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White House Again Denies Any U.S. Role in Nord Stream Pipeline Sabotage

Swedish Coast Guard via AP

The White House's John Kirby — who seems to work as a pinch hitter on tough briefing days for Press Secretary Karine Jean-Pierre as much as he does his day job as the National Security Council's Coordinator for Strategic Communications — hit the airwaves on Sunday and renewed strong denials of any U.S. involvement in the sabotage of Russia's Nord Stream pipeline.


Appearing on Fox News Sunday, Kirby was asked by host Shannon Bream about a report by award-winning journalist Seymour Hersch that Townhall covered in early February. As Leah reported when the story first ran:

A bombshell report by Pulitzer Prize-winning journalist Seymour Hersch alleges specialized U.S. Navy diving teams were responsible for blowing up the underwater Nord Stream pipelines that supplied Russian gas to Western Europe...

While the Biden administration initially blamed Russia for sabotaging their own pipeline, suspicions were raised about possible U.S. involvement after the president himself vowed that "we will bring an end" to the Nord Stream 2 if Russia invades Ukraine. Asked by a reporter how that would be possible, pointing out that it was in Germany's control, the commander in chief replied, "I promise you we will be able to do it."

So, the threats were there, the claims of ability were there, but the Biden administration said the United States didn't blow the pipelines. Usually, that would be a "nuff said" situation and the White House would be able to move on. But Bream raised the story again, plus its sources that include someone with "direct knowledge of the process," and Biden's previous statements about being "able to" bring an end to Nord Stream if the U.S. wanted to cut off Russia's stream of oil to other countries.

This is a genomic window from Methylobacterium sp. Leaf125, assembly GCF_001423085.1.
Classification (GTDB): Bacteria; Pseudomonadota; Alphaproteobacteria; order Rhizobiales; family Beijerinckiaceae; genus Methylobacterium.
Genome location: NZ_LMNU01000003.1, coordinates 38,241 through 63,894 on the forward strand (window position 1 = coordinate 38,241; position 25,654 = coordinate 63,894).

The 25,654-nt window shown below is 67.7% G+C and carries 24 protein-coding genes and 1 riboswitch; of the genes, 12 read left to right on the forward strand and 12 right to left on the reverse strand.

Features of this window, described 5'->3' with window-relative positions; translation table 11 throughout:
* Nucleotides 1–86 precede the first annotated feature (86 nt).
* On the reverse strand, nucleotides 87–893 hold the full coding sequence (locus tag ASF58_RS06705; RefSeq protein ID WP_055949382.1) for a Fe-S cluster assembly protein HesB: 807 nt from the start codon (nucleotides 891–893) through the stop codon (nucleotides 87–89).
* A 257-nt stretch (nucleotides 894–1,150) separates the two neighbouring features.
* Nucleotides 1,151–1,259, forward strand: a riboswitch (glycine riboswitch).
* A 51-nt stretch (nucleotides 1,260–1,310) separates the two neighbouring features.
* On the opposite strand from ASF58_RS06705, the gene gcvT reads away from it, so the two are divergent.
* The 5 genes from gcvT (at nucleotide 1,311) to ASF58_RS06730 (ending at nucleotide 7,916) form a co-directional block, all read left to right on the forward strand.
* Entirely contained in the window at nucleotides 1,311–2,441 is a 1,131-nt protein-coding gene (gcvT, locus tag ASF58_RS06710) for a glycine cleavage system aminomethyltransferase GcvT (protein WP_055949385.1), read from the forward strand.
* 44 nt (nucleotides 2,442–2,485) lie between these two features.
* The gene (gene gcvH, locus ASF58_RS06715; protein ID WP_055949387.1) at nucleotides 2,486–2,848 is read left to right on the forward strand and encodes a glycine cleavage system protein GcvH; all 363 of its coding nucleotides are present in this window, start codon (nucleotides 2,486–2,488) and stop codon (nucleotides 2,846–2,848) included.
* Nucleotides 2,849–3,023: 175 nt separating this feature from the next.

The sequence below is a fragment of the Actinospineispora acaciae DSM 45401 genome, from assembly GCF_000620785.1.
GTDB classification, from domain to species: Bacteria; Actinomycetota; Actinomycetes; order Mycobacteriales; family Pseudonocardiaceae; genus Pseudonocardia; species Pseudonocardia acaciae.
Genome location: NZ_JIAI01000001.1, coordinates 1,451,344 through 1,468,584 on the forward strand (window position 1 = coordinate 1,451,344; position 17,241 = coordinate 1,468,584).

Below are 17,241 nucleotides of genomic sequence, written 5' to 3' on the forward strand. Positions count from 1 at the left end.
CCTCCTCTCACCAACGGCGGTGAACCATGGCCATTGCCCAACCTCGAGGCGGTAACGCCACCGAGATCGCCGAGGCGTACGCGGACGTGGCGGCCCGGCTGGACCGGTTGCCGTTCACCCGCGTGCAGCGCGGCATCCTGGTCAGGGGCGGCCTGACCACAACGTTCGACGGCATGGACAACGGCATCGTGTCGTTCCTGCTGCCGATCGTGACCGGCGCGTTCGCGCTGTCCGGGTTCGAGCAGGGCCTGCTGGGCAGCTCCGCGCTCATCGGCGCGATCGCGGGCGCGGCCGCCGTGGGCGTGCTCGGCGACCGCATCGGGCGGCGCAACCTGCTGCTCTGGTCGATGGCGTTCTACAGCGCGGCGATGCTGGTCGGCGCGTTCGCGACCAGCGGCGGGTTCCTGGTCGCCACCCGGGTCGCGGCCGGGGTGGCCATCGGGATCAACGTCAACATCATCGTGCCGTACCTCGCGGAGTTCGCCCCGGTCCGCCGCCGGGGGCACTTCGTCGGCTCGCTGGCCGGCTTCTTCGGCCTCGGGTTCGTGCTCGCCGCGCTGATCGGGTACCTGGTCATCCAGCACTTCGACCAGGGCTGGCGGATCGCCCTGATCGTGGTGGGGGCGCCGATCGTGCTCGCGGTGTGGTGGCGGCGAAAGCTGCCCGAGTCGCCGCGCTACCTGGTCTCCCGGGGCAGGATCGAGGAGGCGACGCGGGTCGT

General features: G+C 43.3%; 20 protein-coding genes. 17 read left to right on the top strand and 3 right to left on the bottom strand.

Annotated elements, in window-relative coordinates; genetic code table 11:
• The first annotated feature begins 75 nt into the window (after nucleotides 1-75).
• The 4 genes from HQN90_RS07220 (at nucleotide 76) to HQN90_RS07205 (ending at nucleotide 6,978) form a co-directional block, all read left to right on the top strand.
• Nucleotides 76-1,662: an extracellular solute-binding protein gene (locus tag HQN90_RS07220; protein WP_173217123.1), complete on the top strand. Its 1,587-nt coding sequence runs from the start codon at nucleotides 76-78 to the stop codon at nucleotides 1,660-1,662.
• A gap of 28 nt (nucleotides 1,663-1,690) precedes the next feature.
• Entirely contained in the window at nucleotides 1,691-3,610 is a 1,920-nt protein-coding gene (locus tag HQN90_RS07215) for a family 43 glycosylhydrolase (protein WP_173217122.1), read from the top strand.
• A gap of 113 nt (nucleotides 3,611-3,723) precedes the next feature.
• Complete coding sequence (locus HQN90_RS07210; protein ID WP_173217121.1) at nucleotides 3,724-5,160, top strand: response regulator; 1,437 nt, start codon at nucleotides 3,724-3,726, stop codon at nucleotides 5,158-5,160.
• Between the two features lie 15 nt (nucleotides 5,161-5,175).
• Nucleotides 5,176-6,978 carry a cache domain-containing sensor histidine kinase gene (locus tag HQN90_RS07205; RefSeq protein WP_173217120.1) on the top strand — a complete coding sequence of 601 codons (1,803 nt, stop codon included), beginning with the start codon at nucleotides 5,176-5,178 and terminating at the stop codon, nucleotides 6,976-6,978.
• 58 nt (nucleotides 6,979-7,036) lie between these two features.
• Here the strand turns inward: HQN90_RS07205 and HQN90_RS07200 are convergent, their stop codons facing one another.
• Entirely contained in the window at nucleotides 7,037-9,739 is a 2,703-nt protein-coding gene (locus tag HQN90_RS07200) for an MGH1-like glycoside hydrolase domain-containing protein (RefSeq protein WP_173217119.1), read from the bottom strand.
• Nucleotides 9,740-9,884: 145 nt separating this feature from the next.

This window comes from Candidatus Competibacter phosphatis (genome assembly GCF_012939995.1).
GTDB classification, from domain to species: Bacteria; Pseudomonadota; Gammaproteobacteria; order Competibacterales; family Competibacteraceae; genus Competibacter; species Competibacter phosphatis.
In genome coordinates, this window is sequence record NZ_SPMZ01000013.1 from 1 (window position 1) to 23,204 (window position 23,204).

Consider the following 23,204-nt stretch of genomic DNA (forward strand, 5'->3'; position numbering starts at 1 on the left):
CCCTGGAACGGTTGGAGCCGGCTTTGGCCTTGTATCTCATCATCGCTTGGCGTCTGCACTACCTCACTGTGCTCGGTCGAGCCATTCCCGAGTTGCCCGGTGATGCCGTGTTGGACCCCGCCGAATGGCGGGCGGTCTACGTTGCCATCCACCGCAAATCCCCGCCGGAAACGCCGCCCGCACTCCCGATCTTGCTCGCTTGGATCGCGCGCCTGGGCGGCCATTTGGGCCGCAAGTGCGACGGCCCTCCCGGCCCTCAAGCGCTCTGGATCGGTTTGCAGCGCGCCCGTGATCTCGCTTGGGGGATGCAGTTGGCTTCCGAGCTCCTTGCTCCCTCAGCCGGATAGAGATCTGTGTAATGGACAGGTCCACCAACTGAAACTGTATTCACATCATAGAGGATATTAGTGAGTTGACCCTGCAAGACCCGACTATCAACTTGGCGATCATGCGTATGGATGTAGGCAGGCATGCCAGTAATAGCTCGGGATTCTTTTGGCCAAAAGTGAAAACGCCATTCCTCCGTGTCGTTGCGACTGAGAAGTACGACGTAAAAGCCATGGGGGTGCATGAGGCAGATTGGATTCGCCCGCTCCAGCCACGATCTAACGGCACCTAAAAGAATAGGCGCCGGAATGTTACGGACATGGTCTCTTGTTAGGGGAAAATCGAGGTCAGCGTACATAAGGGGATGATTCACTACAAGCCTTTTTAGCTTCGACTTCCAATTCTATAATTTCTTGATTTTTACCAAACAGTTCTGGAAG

But Kirby wasn't having any of it. "It's a completely false story," Kirby said before reiterating the same thing several times. "There is no truth to it, Shannon — not a shred of it — it is not true. The United States, and no proxies of the United States, had anything to do with that," he continued. "Nothing."


Bream then asked Kirby whether President Biden would be obligated to notify Congress before taking such an action, but Kirby again hit the denials without, curiously, actually answering the question.

"We did not take any such operation, Shannon, and obviously we keep Congress informed appropriately of things — both classified and unclassified — but I can tell you now, regardless of the notification process, there was no U.S. involvement in this," Kirby emphasized. "None. Zero. It's completely false," he said again of Hersch's story. 

But would Biden need to let Congress know before he took action to sabotage another country's infrastructure? Kirby, for whatever reason, declined to answer. 


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